Traveling through Taiwan

Sharon Chang


An extended trip allows time to explore the main island

During an extended stay in Taiwan, I took the opportunity to do some traveling. My journey began in Sanzhi, a rural town in northern Taiwan. Hometown of former President Lee Teng-Hui, Sanzhi is also home to the Li Tien-Lu Hand Puppet Historical Museum.

Next, I visited Tamsui, which sits at the confluence of the Taiwan Strait and the Tamsui River. On Tamsui’s famous Fisherman’s Wharf, people enjoy watching the sunset or taking the ferry to Bali, a cute little town on the left bank of the Tamsui River.

In the Tamsui River basin, I also visited Guando, situated at the junction of the Tamsui and Keelong rivers. A major stopover site for migrating birds, the Guando Nature Park provides an important wintering and breeding ground for many species of wildlife. Located nearby, the beautiful Guando Bridge, a 165-meter-long through arch bridge, spans the Tamsui River and links the Bali District to the Tamsui District.

Located in southern Taiwan, Meishan, in Chiayi, has Taiwan’s longest suspension bridge, the Taiping Sky Bridge. The 281-meter-long bridge (nearly 922 feet) has an elevation of about 1,000 meters (3,280 feet) above sea level. Most people travel there by bus or car, but some hardcore cyclists ride through 36 hairpin curves on a scenic mountain road to get to the bridge.

Neighboring Chiayi, Guanziling in Tainan is best known for its unique hot springs. Here you can experience natural mud spas year-round. I spent weeks there with my brother’s family, enjoying the annual hot spring festival. Then I headed east, to visit a rural mountain plot of land in Hualien. A pastor from Bellingham, Washington, and a group of volunteers helped to establish the Gen-Sing Garden there on donated land. Now it’s a spiritual training center for the Christian Born Anew Fellowship. I stayed a while to learn about the center’s missions and life at the garden.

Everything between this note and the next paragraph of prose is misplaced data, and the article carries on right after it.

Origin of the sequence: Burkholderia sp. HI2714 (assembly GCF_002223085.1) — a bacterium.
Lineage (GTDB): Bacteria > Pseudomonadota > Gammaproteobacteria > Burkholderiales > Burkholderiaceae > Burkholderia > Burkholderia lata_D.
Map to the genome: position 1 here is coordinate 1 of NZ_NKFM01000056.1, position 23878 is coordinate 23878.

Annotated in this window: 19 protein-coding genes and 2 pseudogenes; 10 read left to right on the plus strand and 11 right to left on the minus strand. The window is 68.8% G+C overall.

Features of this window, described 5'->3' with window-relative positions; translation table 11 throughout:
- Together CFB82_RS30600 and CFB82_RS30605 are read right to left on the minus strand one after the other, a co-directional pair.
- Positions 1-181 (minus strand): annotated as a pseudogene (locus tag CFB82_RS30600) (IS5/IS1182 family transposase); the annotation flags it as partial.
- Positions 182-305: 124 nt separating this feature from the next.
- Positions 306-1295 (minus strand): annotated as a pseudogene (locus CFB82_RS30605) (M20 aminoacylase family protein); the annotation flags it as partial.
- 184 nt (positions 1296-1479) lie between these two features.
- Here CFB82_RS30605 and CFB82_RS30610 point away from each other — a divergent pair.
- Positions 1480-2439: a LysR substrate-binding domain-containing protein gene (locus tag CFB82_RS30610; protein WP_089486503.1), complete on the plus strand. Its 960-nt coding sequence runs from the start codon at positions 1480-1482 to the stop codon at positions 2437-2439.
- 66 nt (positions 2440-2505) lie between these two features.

Returning to southern Taiwan, I spent the rest of my time in Kaohsiung City, which is next to Taiwan’s largest seaport. Commercial cargo ships travel some 5,400 nautical miles from the Port of Kaohsiung to Seattle. The Taiwan Navy Fleet headquarters and naval academy are also located at the port. Shipbuilding is one of the city’s key industries.

Near the port, the Great Harbor Bridge is the longest horizontal swing bridge in Asia. With soft music playing in the background, each 90-degree swing takes only five minutes. When fully open, the bridge provides a 40-meter-wide ship channel.

During the final part of my journey, the Taiwanese government issued a Level Three Alert to control the COVID-19 pandemic. In response, people limited their outings and gatherings, masked up and scanned a QR code to notify the Taiwan CDC when they entered stores, stations, markets, and other establishments. That made it possible for contact tracing to reduce the spread of the virus. In two months, the number of cases decreased from 200-plus to around 10. Faced with a vaccine shortage, the government and citizens worked diligently to protect against viral infection.

This article originally appeared in the Bellingham Sail & Power Squadron/16 newsletter, Bell Signals.

Sharon Chang

Sharon Chang is a Taiwanese American and member of the Bellingham Sail & Power Squadron/16. She has lived and studied in the U.S., New Zealand, and Canada. She enjoys doing research and teaching and is currently helping with a Transitional Learning Program at a local community college. In writing this piece, she consulted a number of references, including,,, and informational pamphlets provided by some of the above-mentioned attractions.

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